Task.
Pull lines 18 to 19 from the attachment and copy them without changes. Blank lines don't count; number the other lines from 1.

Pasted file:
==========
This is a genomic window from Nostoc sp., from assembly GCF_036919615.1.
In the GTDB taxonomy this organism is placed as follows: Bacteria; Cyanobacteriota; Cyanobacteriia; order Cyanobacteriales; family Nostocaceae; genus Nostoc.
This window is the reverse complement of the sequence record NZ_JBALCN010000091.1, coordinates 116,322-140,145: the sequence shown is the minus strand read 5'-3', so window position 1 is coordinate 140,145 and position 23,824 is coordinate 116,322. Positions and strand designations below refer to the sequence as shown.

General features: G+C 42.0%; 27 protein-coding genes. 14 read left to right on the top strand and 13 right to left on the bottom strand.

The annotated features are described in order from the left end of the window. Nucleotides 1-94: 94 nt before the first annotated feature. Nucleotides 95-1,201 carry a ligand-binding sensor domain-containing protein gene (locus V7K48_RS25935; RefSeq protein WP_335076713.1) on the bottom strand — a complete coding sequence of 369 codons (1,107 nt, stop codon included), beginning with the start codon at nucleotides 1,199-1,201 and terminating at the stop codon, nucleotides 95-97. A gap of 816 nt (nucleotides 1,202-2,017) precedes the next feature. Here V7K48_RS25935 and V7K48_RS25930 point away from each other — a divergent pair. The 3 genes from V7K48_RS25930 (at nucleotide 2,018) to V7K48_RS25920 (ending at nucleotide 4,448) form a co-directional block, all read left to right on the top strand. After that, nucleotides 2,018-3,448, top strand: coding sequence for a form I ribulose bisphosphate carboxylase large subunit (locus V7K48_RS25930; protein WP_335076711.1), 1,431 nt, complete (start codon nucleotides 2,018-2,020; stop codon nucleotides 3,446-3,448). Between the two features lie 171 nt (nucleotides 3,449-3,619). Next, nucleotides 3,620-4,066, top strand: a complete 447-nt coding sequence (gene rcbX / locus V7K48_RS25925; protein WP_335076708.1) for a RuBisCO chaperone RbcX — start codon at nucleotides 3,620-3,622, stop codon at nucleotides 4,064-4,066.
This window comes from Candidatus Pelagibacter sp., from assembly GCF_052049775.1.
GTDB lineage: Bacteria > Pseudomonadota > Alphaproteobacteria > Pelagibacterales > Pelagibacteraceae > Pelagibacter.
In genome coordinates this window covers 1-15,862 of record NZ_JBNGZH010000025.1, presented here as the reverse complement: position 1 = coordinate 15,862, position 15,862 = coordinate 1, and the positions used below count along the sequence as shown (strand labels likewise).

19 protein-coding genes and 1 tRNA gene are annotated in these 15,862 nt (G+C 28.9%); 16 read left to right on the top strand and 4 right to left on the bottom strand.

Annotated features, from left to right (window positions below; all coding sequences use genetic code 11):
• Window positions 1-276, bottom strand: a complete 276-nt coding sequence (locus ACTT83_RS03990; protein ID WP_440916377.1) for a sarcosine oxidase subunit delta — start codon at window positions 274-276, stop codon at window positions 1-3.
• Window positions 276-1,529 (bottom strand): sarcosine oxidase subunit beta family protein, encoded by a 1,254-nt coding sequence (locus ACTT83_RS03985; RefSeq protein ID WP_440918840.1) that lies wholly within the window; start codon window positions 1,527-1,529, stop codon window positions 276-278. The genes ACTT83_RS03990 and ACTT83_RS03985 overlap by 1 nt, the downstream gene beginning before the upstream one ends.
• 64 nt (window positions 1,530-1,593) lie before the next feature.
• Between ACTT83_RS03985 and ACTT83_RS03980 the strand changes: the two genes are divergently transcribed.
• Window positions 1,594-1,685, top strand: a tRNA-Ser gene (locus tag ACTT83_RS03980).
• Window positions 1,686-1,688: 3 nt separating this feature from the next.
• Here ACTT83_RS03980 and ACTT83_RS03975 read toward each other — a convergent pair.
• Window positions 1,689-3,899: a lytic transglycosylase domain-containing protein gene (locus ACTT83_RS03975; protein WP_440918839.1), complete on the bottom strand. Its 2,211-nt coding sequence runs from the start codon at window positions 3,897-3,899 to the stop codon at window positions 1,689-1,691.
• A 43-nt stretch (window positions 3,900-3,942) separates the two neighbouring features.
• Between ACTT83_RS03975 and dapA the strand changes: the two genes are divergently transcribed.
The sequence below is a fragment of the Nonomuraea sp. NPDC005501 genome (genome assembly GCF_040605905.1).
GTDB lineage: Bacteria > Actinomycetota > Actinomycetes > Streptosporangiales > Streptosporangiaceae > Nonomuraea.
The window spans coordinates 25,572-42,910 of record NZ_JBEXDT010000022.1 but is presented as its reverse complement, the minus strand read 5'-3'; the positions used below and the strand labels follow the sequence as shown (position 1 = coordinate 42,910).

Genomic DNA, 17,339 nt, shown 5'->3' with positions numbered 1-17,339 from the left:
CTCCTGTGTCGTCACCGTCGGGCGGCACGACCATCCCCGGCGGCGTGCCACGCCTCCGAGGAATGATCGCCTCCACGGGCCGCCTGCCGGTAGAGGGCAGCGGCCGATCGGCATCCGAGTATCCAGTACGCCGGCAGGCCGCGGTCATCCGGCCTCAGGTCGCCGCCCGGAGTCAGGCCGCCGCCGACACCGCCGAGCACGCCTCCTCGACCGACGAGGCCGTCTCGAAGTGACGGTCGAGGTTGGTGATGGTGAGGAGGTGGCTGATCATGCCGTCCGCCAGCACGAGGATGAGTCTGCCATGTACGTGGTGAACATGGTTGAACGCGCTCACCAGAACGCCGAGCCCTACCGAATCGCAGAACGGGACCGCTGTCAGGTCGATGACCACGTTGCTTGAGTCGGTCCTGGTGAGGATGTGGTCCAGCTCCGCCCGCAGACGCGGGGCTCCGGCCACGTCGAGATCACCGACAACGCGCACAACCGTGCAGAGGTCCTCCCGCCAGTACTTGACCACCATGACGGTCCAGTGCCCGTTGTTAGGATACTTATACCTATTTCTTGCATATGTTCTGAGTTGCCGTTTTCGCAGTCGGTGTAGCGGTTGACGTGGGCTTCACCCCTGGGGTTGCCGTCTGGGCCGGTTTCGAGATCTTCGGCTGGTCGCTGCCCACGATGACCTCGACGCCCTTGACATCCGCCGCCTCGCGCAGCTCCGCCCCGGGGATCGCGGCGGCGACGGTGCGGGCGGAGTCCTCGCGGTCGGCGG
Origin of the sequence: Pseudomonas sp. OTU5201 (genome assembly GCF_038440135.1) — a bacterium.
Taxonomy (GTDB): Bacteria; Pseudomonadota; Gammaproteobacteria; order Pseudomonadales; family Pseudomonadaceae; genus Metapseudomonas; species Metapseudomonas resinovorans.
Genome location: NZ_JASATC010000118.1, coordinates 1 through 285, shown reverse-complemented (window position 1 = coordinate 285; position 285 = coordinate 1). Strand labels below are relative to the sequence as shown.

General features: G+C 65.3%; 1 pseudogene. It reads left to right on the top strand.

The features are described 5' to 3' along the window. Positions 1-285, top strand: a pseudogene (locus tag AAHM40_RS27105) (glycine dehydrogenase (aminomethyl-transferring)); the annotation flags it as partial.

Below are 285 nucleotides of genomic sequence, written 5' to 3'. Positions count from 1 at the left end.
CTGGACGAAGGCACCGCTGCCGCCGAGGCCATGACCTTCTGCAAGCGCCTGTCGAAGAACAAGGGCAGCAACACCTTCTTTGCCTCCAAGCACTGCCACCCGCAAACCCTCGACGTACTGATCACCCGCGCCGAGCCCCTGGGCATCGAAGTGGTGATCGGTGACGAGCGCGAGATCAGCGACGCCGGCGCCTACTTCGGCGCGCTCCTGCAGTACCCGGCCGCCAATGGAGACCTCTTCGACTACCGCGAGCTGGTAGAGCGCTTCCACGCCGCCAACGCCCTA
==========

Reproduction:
• Window positions 1,689-3,899: a lytic transglycosylase domain-containing protein gene (locus ACTT83_RS03975; protein WP_440918839.1), complete on the bottom strand. Its 2,211-nt coding sequence runs from the start codon at window positions 3,897-3,899 to the stop codon at window positions 1,689-1,691.
• A 43-nt stretch (window positions 3,900-3,942) separates the two neighbouring features.